My argument is that like philosophy, psychiatry cannot resolve its truth claims on its own. It can only use its sub-disciplines to generate truth claims. But psychiatry’s current crisis is that it is precisely sutured to one approach to truth, represented today by genetics and neuroscience using its chosen “gold standard” of evidence-based medicine (EBM). Yet, while neuroscience is a potentially valuable sub-discipline (notwithstanding it’s inflated claims and oversold promise—as one leading psychiatrist told me, it’s “aspirational”), EBM is hollow. It’s just a rhetorical restatement of the positivistic paradigm, elevating the notion of objective data as the “gold standard” for truth.
My two fundamental critiques of EBM address the scientism and methodolatry of psychiatry and the social sciences today by posing the questions: How can we evaluate the salient evidence in psychiatry? More critically, just what evidence is salient?
Evaluating the evidence. In the first critique, EBM isn’t so much scientific as scientistic, mimicking the practices of sciences rather than its spirit of inquiry. For example, the Society for the Study of Psychiatry and Culture, which straddles psychiatry as a medical discipline and the study of culture as a social science, demands that submissions be organized by the experimental model of hypothesis, methods, results; this is clearly not an adequate model for qualitative studies in psychiatry, not to mention the narrative and participatory approach of cultural studies.
Now, even if we grant EBM its premises, my mathematical metaphor is that EBM places us at an asymptote. EBM simply puts some selected studies on the table for consideration and while this is valuable and useful in a limited way, it does not get us all the way there. In the best case, even if we accept its truth procedures to arrive at the evidence, EBM takes us closer to the crucial point, but never breaches the chasm from observation to truth.
Clarifying the available information in a critical way, the clinician can then confront the clinical dilemma: How to diagnose the problem and what interventions are indicated based on a critical review of the available evidence? Here is where we reach an asymptote—at a certain point, no matter how close EBM gets us, we still have to make a subjective judgement using all the complex processes involved in human judgments. And that is the corollary of how to evaluate the evidence: the psychology of human judgments.
The notion that these can be reduced, explained, or revealed somehow is ephemeral. While EBM offers a procedural method, genetics and neuroscience offer seductive sub-disciplines (even though they only indirectly address psychiatry’s core concerns), and cognitive psychology pretends to offer the gold standard for how humans think (Pinker, 1997) and solve problems [or are bedeviled by such problems, as both Ludwig Wittgenstein (1953) and Daniel Kahneman (2011) would have it], we cannot breach the gap. Even if we grant EBM all that it claims (and to be clear, I do not), it only highlights the crucial point that clinical judgements are inescapably human, that is to say, subjective. “Subjective” here not only means subject to error but, even more importantly, that it is a human construction. What cognitive science has done, at its best, is to outline the parameters of that construction, notably in the brilliant work of Nobelist Daniel Kahneman (2011) and his associate Amos Tversky.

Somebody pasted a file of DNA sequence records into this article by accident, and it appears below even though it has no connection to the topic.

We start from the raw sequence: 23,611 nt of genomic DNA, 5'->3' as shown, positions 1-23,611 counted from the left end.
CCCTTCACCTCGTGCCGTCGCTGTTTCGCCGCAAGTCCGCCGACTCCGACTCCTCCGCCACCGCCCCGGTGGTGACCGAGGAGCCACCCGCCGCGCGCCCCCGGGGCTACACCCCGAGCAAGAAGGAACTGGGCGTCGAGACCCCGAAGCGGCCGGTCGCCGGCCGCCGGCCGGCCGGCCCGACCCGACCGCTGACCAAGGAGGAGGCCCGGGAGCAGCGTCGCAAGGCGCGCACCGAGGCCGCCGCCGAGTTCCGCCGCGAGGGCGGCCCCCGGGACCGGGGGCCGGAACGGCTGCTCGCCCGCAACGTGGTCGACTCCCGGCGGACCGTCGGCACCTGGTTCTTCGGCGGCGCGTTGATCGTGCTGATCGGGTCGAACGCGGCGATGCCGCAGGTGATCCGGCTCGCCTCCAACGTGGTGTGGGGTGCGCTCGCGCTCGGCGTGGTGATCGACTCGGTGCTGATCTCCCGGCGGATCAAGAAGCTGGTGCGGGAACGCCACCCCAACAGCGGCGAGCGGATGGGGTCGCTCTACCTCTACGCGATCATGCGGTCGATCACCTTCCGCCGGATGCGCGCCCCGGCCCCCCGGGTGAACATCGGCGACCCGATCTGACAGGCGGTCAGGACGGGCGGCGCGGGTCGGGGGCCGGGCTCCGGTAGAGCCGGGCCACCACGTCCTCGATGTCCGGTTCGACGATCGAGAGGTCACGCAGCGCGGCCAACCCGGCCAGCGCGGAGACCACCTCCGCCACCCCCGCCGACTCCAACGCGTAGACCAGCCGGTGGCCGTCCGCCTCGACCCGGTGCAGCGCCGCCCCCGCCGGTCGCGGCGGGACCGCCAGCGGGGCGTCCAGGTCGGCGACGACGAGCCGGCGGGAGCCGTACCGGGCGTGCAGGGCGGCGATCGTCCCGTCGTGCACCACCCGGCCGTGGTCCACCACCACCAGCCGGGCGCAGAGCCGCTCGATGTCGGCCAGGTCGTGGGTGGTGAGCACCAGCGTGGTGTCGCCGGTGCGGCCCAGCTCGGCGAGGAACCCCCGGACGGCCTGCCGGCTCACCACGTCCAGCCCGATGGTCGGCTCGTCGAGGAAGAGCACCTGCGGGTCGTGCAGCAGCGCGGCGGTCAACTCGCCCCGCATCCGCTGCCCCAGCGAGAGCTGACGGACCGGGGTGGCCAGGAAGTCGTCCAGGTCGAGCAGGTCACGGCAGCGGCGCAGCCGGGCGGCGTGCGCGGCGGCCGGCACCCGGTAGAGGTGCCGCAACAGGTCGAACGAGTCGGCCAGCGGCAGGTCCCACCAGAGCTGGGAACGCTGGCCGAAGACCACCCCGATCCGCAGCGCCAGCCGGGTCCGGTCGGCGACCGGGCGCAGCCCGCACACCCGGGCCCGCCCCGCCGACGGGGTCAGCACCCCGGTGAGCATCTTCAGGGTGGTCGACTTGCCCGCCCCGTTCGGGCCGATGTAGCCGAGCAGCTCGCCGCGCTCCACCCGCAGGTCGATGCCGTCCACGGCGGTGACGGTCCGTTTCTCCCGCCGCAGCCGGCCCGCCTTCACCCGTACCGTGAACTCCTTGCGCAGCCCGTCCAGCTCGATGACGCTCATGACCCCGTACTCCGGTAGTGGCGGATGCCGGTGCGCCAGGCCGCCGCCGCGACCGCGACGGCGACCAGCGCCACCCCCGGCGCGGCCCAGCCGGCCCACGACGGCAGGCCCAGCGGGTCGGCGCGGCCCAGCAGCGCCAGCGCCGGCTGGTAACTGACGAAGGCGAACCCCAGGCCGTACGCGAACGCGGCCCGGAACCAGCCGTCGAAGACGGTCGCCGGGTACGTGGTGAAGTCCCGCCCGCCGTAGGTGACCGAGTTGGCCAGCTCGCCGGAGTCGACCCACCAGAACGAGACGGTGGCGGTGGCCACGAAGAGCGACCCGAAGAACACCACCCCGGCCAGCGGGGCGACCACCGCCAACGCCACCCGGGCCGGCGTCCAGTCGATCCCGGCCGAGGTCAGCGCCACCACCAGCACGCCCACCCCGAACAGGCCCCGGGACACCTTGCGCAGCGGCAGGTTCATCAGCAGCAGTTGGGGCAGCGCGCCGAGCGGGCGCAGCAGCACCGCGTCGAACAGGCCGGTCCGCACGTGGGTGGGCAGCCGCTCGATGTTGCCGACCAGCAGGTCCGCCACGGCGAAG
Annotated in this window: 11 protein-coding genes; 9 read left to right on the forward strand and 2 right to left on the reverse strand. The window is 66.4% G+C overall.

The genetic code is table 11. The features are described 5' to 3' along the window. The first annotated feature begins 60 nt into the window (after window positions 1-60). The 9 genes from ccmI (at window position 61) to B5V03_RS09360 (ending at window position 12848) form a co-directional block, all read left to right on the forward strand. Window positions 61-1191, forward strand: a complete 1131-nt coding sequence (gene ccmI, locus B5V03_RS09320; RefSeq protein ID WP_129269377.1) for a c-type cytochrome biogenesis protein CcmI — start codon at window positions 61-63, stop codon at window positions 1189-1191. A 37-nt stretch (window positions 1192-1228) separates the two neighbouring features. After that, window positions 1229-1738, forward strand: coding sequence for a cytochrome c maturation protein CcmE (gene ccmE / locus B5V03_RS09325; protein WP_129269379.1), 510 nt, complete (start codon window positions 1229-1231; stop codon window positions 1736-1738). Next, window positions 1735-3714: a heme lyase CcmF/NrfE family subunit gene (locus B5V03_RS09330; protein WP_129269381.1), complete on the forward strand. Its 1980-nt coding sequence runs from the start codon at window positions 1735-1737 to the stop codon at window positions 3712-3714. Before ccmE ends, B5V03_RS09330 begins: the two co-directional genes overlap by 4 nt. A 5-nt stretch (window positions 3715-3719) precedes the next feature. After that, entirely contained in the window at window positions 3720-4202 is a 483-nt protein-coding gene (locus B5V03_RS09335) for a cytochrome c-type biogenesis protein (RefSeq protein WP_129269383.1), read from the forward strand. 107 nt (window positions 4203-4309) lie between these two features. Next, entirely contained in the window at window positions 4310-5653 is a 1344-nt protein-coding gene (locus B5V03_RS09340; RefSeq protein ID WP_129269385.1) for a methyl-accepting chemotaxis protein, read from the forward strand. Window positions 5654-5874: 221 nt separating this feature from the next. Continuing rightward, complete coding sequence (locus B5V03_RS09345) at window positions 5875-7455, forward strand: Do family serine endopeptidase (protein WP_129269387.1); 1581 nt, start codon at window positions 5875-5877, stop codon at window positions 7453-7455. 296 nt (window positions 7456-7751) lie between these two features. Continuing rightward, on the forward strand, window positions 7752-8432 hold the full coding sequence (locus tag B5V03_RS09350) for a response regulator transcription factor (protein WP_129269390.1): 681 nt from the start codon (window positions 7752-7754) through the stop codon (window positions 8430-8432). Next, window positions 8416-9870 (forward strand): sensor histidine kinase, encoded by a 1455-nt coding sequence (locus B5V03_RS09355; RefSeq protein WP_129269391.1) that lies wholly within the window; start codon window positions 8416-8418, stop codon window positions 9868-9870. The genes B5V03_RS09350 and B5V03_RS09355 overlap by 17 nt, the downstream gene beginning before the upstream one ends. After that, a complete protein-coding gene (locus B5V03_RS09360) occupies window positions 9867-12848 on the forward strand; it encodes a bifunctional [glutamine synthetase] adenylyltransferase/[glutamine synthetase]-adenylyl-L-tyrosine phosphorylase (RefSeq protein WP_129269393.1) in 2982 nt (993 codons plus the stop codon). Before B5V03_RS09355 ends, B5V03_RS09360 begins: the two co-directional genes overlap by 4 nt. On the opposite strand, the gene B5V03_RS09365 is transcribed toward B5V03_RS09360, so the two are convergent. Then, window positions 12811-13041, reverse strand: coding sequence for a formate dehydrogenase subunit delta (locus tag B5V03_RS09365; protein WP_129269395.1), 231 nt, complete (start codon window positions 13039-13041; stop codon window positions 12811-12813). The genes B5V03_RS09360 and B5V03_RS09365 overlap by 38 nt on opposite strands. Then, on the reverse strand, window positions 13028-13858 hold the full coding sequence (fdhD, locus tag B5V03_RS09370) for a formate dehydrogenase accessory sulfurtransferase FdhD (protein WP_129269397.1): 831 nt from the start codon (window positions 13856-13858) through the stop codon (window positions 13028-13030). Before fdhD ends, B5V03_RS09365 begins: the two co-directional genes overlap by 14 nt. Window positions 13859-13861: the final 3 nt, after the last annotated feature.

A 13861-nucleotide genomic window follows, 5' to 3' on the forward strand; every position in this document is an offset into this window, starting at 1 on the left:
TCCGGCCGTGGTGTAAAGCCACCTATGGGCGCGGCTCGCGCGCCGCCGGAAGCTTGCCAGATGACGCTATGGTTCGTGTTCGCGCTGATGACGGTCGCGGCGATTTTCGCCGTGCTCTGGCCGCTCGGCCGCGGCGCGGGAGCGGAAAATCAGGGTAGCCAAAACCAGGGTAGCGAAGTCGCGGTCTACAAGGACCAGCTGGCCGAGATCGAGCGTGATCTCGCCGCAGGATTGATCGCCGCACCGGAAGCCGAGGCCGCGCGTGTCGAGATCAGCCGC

What evidence? My second critique is more trenchant. Since it is purely procedural and cannot account for how proper research questions are generated or how they become dominant (the domains of Karl Mannheim’s “sociology of knowledge,” 1936), I do not grant that EBM can answer the question about what is to be construed and accepted as evidence. And, as Wittgenstein (1953) observed about psychology, the truth claims of psychology and psychiatry are not easily resolved by experimental methods:
The existence of the experimental method makes us think we have the means of resolving the problems that trouble us; though problem and method pass one another other by (p. 232).
Believing that the questions of the definition and tasks of psychiatry can be resolved by the experimental or any other method or procedure is methodolatry. Even before we consider methods, we must define in a philosophical sense what psychiatry is, what its concerns are, independent of the current tools at hand. That is what refusing to suture psychiatry to its sub-disciplines really means. And today’s temptation for suturing psychiatry to one of its sub-disciplines isn’t science, it’s scientism and methodolatry. As Jaspers (1997) concluded in his textbook of psychiatry, the effort to avoid philosophy will only result in its coming back to haunt us in some way or other.
All of this brings us to clarify psychiatry’s central task which requires three things:
- a general psychology as a science of human being;
- a coherent theory of psychiatry as a discipline; and
- because it proposes to help people, it needs a theory of change.
To state this more broadly, any helping profession, any approach to human problems, needs to explain three things:
- How people function [normal psychology—cognitive scientist Steven Pinker (1997) calls it “how the mind works,” but I would not limit it to “mind,” I would minimally address mind, brain, behavior and relations—these four domains are not reducible one to the other; philosophically we can ask what is a person or what is a subject? One of Pinker’s critics, philosopher Jerry Fodor (2000), wrote a rejoinder called, The Mind Doesn’t Work That Way].
- How problems arise (a theory of psychiatry beyond clinical descriptions or “phenomenology,” as it has come to be known in psychiatry).
- What the conditions of change are (including what is change and how does novelty arise in human experience?).
So, Badiou offers three profound things to psychiatry:
- first, he offers a theory of the subject (Badiou, 2009c), essential in any human psychology;
- second, his theory of how philosophy works (Badiou and Tarby, 2013), with its conditions and truth procedures (Badiou, 2008), offers a way to clarify what is proper to the discipline of psychiatry and what are its sub-disciplines;
- third, he offers a theory of change based on the event (Badiou, 2005, 2009a), which is sorely lacking in psychiatry.